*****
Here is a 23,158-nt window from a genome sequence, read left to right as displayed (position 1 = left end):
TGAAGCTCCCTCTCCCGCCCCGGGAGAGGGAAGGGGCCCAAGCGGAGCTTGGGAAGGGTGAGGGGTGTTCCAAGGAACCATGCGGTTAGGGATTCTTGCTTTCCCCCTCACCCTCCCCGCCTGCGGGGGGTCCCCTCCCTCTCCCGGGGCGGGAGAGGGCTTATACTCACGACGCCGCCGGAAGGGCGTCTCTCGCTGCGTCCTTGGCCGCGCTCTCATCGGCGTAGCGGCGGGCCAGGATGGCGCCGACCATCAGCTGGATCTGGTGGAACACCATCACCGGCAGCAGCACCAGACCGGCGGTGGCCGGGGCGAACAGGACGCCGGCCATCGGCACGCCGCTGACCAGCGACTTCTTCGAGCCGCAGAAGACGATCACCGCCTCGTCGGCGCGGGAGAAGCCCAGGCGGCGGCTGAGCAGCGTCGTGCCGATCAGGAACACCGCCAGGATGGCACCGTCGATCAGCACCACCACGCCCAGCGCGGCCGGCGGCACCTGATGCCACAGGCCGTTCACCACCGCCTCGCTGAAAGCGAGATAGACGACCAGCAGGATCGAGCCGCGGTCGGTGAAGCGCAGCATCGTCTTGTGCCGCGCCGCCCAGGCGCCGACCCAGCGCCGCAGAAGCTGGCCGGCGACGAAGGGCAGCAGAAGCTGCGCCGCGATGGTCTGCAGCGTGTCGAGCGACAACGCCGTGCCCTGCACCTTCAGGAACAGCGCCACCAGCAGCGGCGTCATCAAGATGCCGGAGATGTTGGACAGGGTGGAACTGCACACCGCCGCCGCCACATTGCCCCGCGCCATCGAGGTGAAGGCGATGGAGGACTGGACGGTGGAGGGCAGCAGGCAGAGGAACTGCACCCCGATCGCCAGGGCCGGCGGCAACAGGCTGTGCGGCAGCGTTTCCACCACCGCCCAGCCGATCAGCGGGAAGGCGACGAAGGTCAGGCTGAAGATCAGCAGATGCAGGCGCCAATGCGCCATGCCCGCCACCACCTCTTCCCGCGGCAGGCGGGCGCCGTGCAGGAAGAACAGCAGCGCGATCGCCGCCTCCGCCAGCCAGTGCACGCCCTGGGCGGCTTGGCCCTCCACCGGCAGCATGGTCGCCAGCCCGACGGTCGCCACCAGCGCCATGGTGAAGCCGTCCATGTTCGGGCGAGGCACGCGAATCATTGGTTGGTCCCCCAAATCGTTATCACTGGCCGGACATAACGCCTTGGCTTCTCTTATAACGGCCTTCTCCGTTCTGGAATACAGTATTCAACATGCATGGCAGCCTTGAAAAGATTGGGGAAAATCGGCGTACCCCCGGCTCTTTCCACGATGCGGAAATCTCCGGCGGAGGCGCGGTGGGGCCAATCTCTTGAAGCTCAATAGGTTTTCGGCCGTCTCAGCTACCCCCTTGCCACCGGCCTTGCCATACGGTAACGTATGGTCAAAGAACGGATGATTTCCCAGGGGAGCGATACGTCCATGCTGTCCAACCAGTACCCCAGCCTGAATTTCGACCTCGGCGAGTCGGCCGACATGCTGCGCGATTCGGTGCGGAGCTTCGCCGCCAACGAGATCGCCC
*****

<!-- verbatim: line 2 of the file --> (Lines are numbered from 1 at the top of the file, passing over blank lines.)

TGAAGCTCCCTCTCCCGCCCCGGGAGAGGGAAGGGGCCCAAGCGGAGCTTGGGAAGGGTGAGGGGTGTTCCAAGGAACCATGCGGTTAGGGATTCTTGCTTTCCCCCTCACCCTCCCCGCCTGCGGGGGGTCCCCTCCCTCTCCCGGGGCGGGAGAGGGCTTATACTCACGACGCCGCCGGAAGGGCGTCTCTCGCTGCGTCCTTGGCCGCGCTCTCATCGGCGTAGCGGCGGGCCAGGATGGCGCCGACCATCAGCTGGATCTGGTGGAACACCATCACCGGCAGCAGCACCAGACCGGCGGTGGCCGGGGCGAACAGGACGCCGGCCATCGGCACGCCGCTGACCAGCGACTTCTTCGAGCCGCAGAAGACGATCACCGCCTCGTCGGCGCGGGAGAAGCCCAGGCGGCGGCTGAGCAGCGTCGTGCCGATCAGGAACACCGCCAGGATGGCACCGTCGATCAGCACCACCACGCCCAGCGCGGCCGGCGGCACCTGATGCCACAGGCCGTTCACCACCGCCTCGCTGAAAGCGAGATAGACGACCAGCAGGATCGAGCCGCGGTCGGTGAAGCGCAGCATCGTCTTGTGCCGCGCCGCCCAGGCGCCGACCCAGCGCCGCAGAAGCTGGCCGGCGACGAAGGGCAGCAGAAGCTGCGCCGCGATGGTCTGCAGCGTGTCGAGCGACAACGCCGTGCCCTGCACCTTCAGGAACAGCGCCACCAGCAGCGGCGTCATCAAGATGCCGGAGATGTTGGACAGGGTGGAACTGCACACCGCCGCCGCCACATTGCCCCGCGCCATCGAGGTGAAGGCGATGGAGGACTGGACGGTGGAGGGCAGCAGGCAGAGGAACTGCACCCCGATCGCCAGGGCCGGCGGCAACAGGCTGTGCGGCAGCGTTTCCACCACCGCCCAGCCGATCAGCGGGAAGGCGACGAAGGTCAGGCTGAAGATCAGCAGATGCAGGCGCCAATGCGCCATGCCCGCCACCACCTCTTCCCGCGGCAGGCGGGCGCCGTGCAGGAAGAACAGCAGCGCGATCGCCGCCTCCGCCAGCCAGTGCACGCCCTGGGCGGCTTGGCCCTCCACCGGCAGCATGGTCGCCAGCCCGACGGTCGCCACCAGCGCCATGGTGAAGCCGTCCATGTTCGGGCGAGGCACGCGAATCATTGGTTGGTCCCCCAAATCGTTATCACTGGCCGGACATAACGCCTTGGCTTCTCTTATAACGGCCTTCTCCGTTCTGGAATACAGTATTCAACATGCATGGCAGCCTTGAAAAGATTGGGGAAAATCGGCGTACCCCCGGCTCTTTCCACGATGCGGAAATCTCCGGCGGAGGCGCGGTGGGGCCAATCTCTTGAAGCTCAATAGGTTTTCGGCCGTCTCAGCTACCCCCTTGCCACCGGCCTTGCCATACGGTAACGTATGGTCAAAGAACGGATGATTTCCCAGGGGAGCGATACGTCCATGCTGTCCAACCAGTACCCCAGCCTGAATTTCGACCTCGGCGAGTCGGCCGACATGCTGCGCGATTCGGTGCGGAGCTTCGCCGCCAACGAGATCGCCC